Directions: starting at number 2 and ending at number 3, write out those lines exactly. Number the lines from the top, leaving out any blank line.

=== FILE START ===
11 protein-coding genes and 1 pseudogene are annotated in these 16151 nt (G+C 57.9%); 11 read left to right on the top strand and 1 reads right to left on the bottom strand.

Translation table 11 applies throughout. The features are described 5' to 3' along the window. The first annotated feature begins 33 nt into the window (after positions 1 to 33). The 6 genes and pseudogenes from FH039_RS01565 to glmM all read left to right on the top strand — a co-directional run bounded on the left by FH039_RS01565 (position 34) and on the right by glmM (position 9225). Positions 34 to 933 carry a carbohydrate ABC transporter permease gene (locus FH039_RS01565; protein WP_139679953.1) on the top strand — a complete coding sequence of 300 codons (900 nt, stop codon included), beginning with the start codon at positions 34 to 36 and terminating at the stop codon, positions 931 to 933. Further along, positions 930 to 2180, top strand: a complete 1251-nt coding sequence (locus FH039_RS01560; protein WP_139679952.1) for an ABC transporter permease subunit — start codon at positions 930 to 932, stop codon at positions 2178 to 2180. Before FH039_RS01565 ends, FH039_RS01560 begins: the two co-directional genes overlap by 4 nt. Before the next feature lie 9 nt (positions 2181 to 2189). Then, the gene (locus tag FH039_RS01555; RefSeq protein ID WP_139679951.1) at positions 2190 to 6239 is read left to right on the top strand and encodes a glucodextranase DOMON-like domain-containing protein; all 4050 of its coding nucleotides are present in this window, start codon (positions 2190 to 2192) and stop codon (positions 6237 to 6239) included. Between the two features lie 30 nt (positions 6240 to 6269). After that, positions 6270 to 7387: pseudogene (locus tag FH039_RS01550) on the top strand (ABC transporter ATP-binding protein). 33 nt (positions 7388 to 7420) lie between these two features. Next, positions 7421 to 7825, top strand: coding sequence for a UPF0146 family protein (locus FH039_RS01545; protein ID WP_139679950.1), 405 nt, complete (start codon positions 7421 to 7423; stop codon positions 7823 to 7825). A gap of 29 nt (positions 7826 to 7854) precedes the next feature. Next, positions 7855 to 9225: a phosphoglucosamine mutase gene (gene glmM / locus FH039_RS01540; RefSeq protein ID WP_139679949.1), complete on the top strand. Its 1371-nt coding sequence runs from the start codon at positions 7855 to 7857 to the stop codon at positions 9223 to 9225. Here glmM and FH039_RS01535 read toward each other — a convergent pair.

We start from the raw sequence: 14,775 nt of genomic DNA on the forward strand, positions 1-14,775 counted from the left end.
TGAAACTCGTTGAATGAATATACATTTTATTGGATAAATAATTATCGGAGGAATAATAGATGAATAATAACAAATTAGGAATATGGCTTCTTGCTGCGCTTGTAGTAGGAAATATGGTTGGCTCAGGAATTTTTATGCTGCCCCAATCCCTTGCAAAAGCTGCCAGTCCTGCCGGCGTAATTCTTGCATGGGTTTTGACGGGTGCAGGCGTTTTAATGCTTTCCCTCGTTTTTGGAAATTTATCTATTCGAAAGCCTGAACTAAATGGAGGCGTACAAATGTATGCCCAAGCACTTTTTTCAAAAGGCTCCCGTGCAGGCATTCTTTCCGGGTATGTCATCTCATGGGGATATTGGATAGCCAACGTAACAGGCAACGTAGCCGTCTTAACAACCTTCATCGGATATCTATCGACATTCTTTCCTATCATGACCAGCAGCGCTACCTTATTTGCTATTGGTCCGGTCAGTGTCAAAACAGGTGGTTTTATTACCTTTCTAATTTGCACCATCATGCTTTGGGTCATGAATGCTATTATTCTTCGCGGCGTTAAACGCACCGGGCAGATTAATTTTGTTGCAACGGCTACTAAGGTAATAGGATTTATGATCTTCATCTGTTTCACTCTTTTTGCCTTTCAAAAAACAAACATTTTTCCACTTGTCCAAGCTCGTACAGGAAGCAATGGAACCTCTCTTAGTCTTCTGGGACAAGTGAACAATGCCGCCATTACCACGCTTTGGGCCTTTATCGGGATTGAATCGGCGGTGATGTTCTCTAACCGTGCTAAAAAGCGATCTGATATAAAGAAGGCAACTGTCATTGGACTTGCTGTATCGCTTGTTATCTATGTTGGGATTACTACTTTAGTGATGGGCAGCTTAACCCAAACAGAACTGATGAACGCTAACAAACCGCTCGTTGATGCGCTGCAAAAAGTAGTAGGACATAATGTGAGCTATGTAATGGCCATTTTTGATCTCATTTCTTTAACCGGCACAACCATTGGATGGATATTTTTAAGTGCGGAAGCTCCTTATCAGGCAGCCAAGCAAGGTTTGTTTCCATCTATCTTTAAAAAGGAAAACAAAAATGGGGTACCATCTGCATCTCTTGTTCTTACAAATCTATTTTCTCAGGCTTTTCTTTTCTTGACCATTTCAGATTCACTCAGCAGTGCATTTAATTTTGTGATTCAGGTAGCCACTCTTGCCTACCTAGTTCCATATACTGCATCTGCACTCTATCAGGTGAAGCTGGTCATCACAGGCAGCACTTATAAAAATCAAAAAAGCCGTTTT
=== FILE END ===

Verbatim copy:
Translation table 11 applies throughout. The features are described 5' to 3' along the window. The first annotated feature begins 33 nt into the window (after positions 1 to 33). The 6 genes and pseudogenes from FH039_RS01565 to glmM all read left to right on the top strand — a co-directional run bounded on the left by FH039_RS01565 (position 34) and on the right by glmM (position 9225). Positions 34 to 933 carry a carbohydrate ABC transporter permease gene (locus FH039_RS01565; protein WP_139679953.1) on the top strand — a complete coding sequence of 300 codons (900 nt, stop codon included), beginning with the start codon at positions 34 to 36 and terminating at the stop codon, positions 931 to 933. Further along, positions 930 to 2180, top strand: a complete 1251-nt coding sequence (locus FH039_RS01560; protein WP_139679952.1) for an ABC transporter permease subunit — start codon at positions 930 to 932, stop codon at positions 2178 to 2180. Before FH039_RS01565 ends, FH039_RS01560 begins: the two co-directional genes overlap by 4 nt. Before the next feature lie 9 nt (positions 2181 to 2189). Then, the gene (locus tag FH039_RS01555; RefSeq protein ID WP_139679951.1) at positions 2190 to 6239 is read left to right on the top strand and encodes a glucodextranase DOMON-like domain-containing protein; all 4050 of its coding nucleotides are present in this window, start codon (positions 2190 to 2192) and stop codon (positions 6237 to 6239) included. Between the two features lie 30 nt (positions 6240 to 6269). After that, positions 6270 to 7387: pseudogene (locus tag FH039_RS01550) on the top strand (ABC transporter ATP-binding protein). 33 nt (positions 7388 to 7420) lie between these two features. Next, positions 7421 to 7825, top strand: coding sequence for a UPF0146 family protein (locus FH039_RS01545; protein ID WP_139679950.1), 405 nt, complete (start codon positions 7421 to 7423; stop codon positions 7823 to 7825). A gap of 29 nt (positions 7826 to 7854) precedes the next feature. Next, positions 7855 to 9225: a phosphoglucosamine mutase gene (gene glmM / locus FH039_RS01540; RefSeq protein ID WP_139679949.1), complete on the top strand. Its 1371-nt coding sequence runs from the start codon at positions 7855 to 7857 to the stop codon at positions 9223 to 9225. Here glmM and FH039_RS01535 read toward each other — a convergent pair.

We start from the raw sequence: 14,775 nt of genomic DNA on the forward strand, positions 1-14,775 counted from the left end.